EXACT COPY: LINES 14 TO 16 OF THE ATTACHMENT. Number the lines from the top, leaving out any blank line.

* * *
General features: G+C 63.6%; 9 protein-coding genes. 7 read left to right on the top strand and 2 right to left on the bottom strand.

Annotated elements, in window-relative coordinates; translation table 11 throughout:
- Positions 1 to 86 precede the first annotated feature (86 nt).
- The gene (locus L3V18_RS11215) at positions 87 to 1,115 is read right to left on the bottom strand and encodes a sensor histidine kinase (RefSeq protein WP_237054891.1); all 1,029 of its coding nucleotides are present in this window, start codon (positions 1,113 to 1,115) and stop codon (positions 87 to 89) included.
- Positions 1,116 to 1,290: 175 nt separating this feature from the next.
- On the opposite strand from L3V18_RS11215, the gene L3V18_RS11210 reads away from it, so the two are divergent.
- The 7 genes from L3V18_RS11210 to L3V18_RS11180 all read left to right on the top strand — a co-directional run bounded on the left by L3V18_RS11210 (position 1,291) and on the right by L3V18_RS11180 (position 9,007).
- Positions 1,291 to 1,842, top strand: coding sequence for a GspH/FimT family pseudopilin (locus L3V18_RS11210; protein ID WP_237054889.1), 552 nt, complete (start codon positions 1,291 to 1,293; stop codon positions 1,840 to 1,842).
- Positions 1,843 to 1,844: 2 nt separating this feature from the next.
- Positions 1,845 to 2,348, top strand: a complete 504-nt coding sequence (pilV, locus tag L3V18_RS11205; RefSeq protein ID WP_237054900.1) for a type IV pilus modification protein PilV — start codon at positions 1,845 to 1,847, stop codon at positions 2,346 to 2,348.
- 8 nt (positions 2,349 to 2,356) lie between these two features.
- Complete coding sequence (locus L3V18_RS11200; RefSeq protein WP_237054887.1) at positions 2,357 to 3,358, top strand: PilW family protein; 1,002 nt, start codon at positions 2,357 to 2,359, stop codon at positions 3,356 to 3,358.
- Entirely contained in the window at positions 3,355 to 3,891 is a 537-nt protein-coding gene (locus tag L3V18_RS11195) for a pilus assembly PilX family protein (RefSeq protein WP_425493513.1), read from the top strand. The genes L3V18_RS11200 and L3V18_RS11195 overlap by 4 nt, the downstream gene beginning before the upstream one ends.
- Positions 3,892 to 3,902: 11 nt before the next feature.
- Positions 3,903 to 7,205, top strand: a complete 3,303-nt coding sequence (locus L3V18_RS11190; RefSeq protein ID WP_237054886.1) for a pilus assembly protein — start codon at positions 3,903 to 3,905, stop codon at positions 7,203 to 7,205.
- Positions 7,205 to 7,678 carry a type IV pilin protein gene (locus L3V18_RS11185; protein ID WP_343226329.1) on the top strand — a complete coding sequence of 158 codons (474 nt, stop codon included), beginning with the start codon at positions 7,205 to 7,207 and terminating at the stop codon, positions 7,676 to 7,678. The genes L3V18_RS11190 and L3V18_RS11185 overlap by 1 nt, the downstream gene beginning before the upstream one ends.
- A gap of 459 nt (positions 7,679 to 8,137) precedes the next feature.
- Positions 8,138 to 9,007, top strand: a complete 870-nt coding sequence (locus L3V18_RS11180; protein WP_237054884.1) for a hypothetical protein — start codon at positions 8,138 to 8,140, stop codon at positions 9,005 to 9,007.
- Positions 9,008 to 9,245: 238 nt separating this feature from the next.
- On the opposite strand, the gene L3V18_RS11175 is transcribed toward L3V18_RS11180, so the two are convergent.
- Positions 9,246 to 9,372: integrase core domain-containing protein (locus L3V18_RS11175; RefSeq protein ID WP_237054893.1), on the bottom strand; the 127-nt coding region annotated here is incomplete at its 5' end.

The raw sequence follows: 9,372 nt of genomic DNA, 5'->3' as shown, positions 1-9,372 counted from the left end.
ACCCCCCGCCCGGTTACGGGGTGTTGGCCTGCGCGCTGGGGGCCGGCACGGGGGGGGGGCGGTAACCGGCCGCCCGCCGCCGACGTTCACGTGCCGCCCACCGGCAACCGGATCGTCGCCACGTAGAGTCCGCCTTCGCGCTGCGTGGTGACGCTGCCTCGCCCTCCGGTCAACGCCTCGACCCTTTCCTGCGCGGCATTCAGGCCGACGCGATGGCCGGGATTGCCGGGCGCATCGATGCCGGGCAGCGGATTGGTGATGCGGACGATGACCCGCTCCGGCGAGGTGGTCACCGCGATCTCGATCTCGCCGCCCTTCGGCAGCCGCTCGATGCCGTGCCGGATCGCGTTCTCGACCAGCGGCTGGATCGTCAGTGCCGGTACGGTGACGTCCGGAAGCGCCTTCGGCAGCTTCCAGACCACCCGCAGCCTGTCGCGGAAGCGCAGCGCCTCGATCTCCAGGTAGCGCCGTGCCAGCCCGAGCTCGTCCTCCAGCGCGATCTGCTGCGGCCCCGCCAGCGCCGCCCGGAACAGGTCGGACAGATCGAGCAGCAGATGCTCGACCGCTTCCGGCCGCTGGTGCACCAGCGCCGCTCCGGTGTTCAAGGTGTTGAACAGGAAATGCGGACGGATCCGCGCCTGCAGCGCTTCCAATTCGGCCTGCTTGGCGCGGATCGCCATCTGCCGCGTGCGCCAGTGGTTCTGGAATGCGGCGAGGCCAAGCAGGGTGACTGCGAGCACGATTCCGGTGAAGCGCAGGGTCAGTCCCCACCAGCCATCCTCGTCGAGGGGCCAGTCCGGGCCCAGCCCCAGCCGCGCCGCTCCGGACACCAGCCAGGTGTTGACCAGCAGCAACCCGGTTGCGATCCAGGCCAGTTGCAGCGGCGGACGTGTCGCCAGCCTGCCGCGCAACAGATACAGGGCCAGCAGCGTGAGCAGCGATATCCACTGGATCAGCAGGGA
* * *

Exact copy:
- Positions 3,892 to 3,902: 11 nt before the next feature.
- Positions 3,903 to 7,205, top strand: a complete 3,303-nt coding sequence (locus L3V18_RS11190; RefSeq protein ID WP_237054886.1) for a pilus assembly protein — start codon at positions 3,903 to 3,905, stop codon at positions 7,203 to 7,205.
- Positions 7,205 to 7,678 carry a type IV pilin protein gene (locus L3V18_RS11185; protein ID WP_343226329.1) on the top strand — a complete coding sequence of 158 codons (474 nt, stop codon included), beginning with the start codon at positions 7,205 to 7,207 and terminating at the stop codon, positions 7,676 to 7,678. The genes L3V18_RS11190 and L3V18_RS11185 overlap by 1 nt, the downstream gene beginning before the upstream one ends.